I would like to suggest that the usage of the various names of Hashem holds the key to our initial question. When Leah gives birth to her first four sons, she is overcome by an awareness that they represent the fact that Hashem has seen her suffering as the unloved wife and has taken steps to rectify her situation. By contrast, Rachel sees a different aspect of Hashem at work here. After she makes her demand of Yaakov, he responds by asking if she expects that he is in place of Elokim - the God of justice. After that, she names Bilhah's children using the Shem Elokim. What is the significance of this? Rachel was seeming working with a concept of what was "fair" and "unfair" (or just and unjust) in the world. It did not seem to be correct to her that the woman who was Yaakov's wife due only to trickery should be bearing his children! Where was the "just" God of Yaakov and his fathers? Yaakov thus answers her on these grounds - that he can do nothing about divine justice. In this light, the views of the commentators can perhaps be given a second look. In a just world, Yaakov had nothing to pray for - he had children already and it was only Rachel who needed to appeal to the Divine sense of justice!

However, I think that there is one more piece to the puzzle. I still find it difficult to say that Yaakov was merely dealing with Rachel with a cold sense of justice. The Torah gives us plenty of clues to the fact that Yaakov was a passionate and compassionate individual, and thus we still must explain that missing element in his behavior. I would like to offer the notion that Yaakov realized what his mission was, and that mission was to create Hashem's chosen nation. He was aware that He had been chosen, as had his father before him, and that Eisav and Yishmael had been left out of the picture. He knew that Hashem's nation would have to be properly established from the outset, or else it would stand no chance of survival. Yaakov was aware of the fact that a nation based solely on a recognition of Hashem as a God of Justice would be one that would be able to relate to Hashem only out of fear -avodah mi-yirah - but not out of love - avodah me-ahava. To attain that second level, there had to be a recognition of Hashem as a God who is involved intimately with his people, serving as the cause of not only their successes, but their failures as well.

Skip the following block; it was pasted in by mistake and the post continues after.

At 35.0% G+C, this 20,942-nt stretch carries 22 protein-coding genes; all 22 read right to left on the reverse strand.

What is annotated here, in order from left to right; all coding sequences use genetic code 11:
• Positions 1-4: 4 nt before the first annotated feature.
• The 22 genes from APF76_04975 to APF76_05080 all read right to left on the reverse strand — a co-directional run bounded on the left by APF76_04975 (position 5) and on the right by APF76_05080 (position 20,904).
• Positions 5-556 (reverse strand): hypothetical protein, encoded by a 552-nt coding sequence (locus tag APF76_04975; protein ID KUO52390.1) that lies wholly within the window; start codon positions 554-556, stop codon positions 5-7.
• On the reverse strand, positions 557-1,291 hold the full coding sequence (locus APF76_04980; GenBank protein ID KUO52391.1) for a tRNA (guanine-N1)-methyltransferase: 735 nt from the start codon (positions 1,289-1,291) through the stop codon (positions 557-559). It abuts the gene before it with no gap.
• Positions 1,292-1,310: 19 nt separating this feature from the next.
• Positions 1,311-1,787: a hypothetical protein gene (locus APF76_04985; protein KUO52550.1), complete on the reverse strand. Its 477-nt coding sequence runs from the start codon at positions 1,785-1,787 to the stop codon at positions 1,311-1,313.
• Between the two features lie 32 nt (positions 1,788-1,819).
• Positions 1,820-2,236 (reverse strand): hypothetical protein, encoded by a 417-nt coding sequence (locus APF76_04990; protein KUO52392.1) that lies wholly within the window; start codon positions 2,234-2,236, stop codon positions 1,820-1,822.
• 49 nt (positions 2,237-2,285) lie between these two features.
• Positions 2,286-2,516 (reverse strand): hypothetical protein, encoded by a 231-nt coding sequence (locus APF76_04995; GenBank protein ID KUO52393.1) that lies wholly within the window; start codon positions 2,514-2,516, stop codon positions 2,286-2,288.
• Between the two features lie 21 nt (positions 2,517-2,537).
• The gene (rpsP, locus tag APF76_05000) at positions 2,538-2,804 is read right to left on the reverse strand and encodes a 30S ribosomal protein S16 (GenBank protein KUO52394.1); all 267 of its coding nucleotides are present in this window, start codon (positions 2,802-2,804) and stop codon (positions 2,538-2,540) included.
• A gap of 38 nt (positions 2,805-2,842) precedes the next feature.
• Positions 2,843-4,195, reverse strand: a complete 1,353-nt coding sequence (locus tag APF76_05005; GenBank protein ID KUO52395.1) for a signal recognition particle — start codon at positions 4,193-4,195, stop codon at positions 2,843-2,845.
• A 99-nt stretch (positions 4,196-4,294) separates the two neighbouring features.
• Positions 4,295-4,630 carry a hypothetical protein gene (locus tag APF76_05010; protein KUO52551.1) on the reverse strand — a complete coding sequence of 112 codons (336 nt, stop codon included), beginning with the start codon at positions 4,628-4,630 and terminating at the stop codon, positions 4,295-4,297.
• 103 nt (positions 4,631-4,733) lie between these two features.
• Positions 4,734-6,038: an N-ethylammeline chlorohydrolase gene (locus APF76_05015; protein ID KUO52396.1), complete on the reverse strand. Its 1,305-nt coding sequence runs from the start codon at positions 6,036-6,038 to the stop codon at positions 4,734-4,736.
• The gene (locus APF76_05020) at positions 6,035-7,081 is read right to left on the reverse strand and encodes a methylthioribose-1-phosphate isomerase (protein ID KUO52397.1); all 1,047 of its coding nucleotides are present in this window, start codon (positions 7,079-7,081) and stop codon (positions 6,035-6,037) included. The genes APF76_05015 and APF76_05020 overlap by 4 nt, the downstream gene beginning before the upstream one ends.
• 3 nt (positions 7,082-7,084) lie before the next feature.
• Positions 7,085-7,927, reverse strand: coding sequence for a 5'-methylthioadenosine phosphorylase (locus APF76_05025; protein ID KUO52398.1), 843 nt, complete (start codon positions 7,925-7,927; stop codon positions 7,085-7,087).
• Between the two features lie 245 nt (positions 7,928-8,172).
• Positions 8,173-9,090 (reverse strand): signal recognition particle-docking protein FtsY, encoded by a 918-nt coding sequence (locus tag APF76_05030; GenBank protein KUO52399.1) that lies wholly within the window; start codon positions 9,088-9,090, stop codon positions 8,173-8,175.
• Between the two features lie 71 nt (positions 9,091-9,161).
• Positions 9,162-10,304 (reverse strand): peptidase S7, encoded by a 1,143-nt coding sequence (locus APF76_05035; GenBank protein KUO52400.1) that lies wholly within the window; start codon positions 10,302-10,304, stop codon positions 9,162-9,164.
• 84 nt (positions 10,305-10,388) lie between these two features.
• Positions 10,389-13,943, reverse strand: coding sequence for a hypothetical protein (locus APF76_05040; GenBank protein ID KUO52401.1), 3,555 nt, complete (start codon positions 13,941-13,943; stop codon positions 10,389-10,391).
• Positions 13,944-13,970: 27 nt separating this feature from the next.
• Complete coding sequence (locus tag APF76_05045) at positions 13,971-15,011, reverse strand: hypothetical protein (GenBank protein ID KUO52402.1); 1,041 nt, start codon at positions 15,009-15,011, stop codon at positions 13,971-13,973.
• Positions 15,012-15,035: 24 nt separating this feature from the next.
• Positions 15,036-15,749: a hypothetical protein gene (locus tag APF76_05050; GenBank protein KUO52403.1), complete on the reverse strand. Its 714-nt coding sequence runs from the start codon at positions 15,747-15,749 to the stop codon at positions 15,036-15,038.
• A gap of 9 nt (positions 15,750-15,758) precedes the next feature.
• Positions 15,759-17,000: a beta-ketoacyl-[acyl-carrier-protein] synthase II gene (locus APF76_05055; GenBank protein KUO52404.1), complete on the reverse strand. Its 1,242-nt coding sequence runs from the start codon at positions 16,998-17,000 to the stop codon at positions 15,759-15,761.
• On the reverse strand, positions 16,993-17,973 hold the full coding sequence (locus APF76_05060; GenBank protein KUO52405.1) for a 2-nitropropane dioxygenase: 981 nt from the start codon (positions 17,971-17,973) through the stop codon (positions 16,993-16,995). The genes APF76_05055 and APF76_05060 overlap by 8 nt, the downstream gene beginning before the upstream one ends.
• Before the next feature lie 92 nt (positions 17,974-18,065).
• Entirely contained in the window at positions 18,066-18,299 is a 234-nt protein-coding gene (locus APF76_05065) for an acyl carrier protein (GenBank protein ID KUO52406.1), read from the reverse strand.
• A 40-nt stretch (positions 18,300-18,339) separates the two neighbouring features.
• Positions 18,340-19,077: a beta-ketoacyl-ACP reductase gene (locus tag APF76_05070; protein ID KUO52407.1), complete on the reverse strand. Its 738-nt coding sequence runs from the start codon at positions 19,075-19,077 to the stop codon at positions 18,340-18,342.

Given this, when Rachel demanded children from Yaakov, he realized that she had yet to come to the appreciation that it was Shem Havaya - the intimate God of history - that was controlling who gave birth and who did not. She still saw things only in terms of just and unjust, and for that Yaakov became enraged. However, his reaction was not due to a loss of love for her (as seen by his favoring Yoseif and Binyamin later on, she clearly remained the favorite wife), but perhaps it was as a result of his love for her. For Yaakov, Rachel was his main wife, and if she failed to understand their Divine mission, then it was certainly doomed to failure. As such, perhaps we can see his response as less of a derisive rebuke and as more of a push for her to realize on her own that her barrenness was planned and intentional. If this is true, then the birth of Yoseif becomes the perfect time for Yaakov to leave Lavan's house, Only at that point, when Rachel recognized the Shem Havaya, the God that was controlling her destiny and that of her offspring, did Yaakov feel that his family had been set on the correct path of serving Hashem and was able to move on to face its next challenges.